A short history of Norwood
During the nineteenth century, there was the enclosure of the commons that were collectively called Norwood – the wood north of Croydon. In 1797, the Croydon enclosure act was passed, those for Dulwich, Lambeth, and Penge in 1805, 1806 and 1827. The Croydon and Lambeth commons contributed 1350 acres, Dulwich and Penge around fifty each to what soon became known as the suburb of Norwood.
One unusual feature of Norwood was the fact that it was in four parishes and because political control had been divided, this had a great influence on the history of the area. The four parishes of Croydon, Lambeth, Camberwell (for Dulwich) and Battersea (for Penge) are now represented by the boroughs of Croydon, Lambeth, Southwark and Bromley.
Transport and its changes in speed and reliability have a great influence over the status and popularity of suburbs. Norwood is about seven miles from the City and West End. Horses, public carriages or the expensive public coaches were the only forms of transport available during the first four decades of the nineteenth century which meant that only a wealthy commuter could choose Norwood as a place of residence.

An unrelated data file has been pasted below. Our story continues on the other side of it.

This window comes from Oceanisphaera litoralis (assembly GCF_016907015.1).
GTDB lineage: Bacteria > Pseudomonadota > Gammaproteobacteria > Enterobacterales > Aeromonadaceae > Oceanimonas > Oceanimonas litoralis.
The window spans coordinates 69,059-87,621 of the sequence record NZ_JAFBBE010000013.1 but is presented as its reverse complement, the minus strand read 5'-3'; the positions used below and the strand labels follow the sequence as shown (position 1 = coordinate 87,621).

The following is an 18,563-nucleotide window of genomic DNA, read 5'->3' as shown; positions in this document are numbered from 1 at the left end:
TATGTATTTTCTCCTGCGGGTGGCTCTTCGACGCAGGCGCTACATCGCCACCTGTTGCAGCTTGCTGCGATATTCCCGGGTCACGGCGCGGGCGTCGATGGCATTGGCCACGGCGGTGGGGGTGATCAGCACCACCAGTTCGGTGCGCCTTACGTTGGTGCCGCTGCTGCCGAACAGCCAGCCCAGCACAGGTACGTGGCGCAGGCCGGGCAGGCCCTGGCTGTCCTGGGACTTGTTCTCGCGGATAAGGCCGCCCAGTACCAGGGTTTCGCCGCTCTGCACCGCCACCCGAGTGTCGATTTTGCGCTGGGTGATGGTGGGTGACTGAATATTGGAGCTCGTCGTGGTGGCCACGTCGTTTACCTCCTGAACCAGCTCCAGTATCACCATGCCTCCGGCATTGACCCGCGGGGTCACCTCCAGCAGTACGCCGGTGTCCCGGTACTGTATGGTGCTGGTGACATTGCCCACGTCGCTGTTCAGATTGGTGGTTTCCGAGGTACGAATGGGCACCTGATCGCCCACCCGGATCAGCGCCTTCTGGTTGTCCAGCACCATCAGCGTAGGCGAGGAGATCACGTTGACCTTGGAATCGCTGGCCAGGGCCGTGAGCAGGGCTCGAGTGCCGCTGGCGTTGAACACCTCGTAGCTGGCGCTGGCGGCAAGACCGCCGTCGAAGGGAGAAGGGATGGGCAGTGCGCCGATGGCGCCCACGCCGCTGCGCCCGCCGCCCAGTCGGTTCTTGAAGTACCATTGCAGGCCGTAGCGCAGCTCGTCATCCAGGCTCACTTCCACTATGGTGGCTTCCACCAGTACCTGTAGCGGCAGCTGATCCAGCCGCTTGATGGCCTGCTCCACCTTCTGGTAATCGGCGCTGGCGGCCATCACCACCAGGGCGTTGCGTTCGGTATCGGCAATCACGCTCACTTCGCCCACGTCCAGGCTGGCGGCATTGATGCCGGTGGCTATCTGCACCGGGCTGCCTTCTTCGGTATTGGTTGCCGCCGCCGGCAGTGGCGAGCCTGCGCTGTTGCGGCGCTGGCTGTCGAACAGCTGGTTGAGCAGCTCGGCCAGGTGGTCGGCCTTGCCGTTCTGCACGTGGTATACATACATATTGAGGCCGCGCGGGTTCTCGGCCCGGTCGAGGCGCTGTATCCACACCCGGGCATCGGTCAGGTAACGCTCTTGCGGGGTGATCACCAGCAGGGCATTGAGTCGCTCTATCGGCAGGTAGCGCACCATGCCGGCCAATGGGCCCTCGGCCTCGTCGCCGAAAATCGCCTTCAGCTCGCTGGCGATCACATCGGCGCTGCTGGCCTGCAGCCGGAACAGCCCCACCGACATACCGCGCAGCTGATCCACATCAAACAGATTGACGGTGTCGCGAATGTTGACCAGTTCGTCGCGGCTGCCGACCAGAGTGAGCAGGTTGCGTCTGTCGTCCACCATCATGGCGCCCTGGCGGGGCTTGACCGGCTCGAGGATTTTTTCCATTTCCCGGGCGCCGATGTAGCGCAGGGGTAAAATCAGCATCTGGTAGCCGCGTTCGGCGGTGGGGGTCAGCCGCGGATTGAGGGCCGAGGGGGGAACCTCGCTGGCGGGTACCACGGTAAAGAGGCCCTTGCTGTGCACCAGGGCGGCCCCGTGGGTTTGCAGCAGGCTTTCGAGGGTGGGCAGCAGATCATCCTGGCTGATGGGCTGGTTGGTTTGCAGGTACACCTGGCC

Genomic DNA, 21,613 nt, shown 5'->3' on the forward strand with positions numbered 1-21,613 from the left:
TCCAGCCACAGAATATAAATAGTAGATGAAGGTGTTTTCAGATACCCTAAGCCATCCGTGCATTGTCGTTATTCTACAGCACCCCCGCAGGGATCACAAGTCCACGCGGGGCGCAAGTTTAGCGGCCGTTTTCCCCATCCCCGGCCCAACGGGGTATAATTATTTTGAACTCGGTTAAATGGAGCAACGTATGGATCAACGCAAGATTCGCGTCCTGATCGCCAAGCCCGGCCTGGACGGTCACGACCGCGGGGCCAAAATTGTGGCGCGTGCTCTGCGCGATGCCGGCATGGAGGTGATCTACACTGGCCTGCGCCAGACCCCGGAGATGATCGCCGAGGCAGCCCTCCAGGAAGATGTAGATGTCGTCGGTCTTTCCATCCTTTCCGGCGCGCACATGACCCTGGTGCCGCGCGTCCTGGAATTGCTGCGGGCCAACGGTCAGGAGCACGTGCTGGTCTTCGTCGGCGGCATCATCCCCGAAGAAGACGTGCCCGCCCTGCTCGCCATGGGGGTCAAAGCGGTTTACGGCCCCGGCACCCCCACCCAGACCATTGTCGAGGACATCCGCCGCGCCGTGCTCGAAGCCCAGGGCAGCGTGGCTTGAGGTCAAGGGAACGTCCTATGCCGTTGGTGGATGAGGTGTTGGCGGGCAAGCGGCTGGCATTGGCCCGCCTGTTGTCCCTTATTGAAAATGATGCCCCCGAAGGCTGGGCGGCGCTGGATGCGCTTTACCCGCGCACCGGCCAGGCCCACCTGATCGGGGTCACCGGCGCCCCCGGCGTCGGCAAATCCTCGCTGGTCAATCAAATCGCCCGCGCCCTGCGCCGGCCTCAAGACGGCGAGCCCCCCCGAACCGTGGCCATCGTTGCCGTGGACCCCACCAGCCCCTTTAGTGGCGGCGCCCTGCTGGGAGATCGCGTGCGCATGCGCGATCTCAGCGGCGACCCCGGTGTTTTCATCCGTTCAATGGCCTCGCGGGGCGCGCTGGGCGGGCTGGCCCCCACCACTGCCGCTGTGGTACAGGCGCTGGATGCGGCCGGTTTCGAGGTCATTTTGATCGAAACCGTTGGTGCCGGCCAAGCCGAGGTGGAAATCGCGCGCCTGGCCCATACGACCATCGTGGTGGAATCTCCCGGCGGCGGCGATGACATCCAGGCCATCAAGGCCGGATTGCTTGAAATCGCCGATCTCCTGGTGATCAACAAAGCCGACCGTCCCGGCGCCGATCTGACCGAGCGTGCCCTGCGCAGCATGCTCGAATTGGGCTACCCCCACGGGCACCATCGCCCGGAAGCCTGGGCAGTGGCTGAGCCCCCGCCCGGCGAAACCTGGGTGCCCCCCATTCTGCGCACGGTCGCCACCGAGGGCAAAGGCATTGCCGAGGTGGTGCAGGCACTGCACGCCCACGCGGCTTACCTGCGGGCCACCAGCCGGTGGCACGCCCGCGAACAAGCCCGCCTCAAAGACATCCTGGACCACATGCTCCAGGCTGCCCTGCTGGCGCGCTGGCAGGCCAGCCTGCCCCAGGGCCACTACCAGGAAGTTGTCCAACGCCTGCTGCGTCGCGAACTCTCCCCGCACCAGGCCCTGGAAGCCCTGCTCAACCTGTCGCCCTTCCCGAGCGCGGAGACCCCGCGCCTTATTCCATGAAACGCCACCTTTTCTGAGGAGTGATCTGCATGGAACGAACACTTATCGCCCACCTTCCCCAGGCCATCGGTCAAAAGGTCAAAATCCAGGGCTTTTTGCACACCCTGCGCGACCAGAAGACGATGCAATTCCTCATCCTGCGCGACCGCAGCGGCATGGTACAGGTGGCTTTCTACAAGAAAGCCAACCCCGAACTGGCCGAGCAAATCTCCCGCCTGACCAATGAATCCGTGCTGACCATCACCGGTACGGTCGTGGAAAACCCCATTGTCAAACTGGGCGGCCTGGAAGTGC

Between 1800 and 1840, Norwood recruited its new settlers mainly from the City. Bankers, solicitors and merchants would use the coaches from the Rose and Crown Inn at Crown Point to get to work. The coach business was eventually destroyed by the rapid growth of omnibus and train services. The Jolly Sailor at South Norwood was the suburb’s first station, on the London Bridge to Croydon line which started to operate in 1839. This opened the door to a greater range of commuters but because the train fares were high, different commuters were not able to use the train for some decades. Crystal Palace encouraged the creation of six more stations.
Gardeners, laundresses, policeman and servants made up the working class population in Norwood in the nineteenth century. The main working class sections were the High Street and Portland Road in South Norwood, the Triangle, Norwood New Town (built from the late 1840s), the Woodland Road area in Upper Norwood, Chapel Road, Norwood High Street, Gipsy Road.
By 1890 the fashion for Norwood was declining because the demand for large homes fell. From that time many of them were turned into institutional uses or converted into flats. By demolishing the large mansions small roads of terraced houses could be created. After the Second World War, council housing increased greatly.
Norwood still has a nineteenth century suburb layout and atmosphere, but as many of its original buildings were destroyed in the second part of the twentieth century, there are types of 1960s and 1970s style housing in its place.